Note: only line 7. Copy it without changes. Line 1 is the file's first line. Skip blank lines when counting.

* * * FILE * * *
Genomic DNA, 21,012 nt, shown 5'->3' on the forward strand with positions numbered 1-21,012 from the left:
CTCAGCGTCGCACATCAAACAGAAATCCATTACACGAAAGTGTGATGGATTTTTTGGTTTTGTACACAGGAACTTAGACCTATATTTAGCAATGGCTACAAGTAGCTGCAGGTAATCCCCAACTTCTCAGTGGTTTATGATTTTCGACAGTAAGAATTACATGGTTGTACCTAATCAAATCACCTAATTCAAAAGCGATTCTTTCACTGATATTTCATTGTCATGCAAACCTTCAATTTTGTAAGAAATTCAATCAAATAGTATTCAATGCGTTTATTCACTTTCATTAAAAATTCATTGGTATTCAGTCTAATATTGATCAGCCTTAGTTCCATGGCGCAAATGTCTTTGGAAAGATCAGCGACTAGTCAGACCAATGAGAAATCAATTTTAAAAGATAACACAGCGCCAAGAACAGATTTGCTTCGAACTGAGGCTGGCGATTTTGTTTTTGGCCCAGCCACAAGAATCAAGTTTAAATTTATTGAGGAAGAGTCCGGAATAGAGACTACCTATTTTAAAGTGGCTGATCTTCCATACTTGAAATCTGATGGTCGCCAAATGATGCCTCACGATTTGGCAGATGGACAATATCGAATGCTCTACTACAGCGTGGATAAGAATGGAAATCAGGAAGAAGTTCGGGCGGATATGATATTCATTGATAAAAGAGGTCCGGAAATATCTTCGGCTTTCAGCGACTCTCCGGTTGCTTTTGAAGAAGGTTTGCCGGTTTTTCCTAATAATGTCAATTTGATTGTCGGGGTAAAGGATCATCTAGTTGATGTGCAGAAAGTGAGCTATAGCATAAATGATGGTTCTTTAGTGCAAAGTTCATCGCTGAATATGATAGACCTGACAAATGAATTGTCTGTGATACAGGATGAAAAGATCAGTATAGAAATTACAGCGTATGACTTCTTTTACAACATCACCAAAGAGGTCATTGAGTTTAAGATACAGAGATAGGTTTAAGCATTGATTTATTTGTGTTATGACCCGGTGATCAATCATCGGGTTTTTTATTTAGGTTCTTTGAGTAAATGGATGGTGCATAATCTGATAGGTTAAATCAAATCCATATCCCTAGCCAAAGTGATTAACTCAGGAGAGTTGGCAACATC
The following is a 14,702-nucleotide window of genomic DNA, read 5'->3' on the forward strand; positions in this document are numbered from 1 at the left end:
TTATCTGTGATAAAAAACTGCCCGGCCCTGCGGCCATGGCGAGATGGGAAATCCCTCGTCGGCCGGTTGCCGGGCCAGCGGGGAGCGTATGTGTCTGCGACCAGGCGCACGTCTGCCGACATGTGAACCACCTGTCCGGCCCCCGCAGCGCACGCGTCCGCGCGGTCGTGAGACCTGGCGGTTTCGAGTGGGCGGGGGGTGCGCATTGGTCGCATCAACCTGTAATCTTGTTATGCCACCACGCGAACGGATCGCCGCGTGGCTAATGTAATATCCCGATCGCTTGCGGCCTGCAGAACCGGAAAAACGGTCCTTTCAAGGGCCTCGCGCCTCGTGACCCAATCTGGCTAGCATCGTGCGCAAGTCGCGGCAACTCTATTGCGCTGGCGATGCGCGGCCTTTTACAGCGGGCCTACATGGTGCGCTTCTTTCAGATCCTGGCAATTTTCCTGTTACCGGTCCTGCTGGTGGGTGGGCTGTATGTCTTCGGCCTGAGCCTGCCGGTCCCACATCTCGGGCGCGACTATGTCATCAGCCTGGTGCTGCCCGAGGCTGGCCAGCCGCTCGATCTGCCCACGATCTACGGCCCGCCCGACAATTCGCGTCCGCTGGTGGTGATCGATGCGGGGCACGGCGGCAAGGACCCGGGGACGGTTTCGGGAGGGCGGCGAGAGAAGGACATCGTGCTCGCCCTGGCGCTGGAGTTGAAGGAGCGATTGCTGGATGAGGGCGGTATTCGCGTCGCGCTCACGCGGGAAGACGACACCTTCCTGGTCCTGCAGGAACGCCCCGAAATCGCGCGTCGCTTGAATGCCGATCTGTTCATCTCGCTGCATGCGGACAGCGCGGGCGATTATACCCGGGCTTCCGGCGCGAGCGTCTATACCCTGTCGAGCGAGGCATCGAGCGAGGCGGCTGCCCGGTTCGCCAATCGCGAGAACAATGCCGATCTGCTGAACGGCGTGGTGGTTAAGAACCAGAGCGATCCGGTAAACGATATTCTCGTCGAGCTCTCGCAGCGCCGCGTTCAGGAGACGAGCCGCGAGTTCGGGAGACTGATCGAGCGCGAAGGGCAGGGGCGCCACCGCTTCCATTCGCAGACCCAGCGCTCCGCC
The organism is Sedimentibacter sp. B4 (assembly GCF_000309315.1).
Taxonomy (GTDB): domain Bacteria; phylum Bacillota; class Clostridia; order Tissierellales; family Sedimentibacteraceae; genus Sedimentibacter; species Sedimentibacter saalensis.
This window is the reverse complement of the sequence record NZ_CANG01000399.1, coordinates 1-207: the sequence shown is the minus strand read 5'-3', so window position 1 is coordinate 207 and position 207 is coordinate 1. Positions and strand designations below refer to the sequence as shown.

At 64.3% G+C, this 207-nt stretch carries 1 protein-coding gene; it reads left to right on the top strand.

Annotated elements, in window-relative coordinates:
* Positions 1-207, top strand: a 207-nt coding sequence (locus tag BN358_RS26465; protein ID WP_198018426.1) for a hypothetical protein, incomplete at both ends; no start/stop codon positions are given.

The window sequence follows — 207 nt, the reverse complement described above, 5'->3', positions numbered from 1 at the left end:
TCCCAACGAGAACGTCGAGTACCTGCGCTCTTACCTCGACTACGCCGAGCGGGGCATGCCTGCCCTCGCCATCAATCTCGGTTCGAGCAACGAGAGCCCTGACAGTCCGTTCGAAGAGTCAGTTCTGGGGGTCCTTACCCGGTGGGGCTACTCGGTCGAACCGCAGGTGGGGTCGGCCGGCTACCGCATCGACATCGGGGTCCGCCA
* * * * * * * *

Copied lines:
This window is the reverse complement of the sequence record NZ_CANG01000399.1, coordinates 1-207: the sequence shown is the minus strand read 5'-3', so window position 1 is coordinate 207 and position 207 is coordinate 1. Positions and strand designations below refer to the sequence as shown.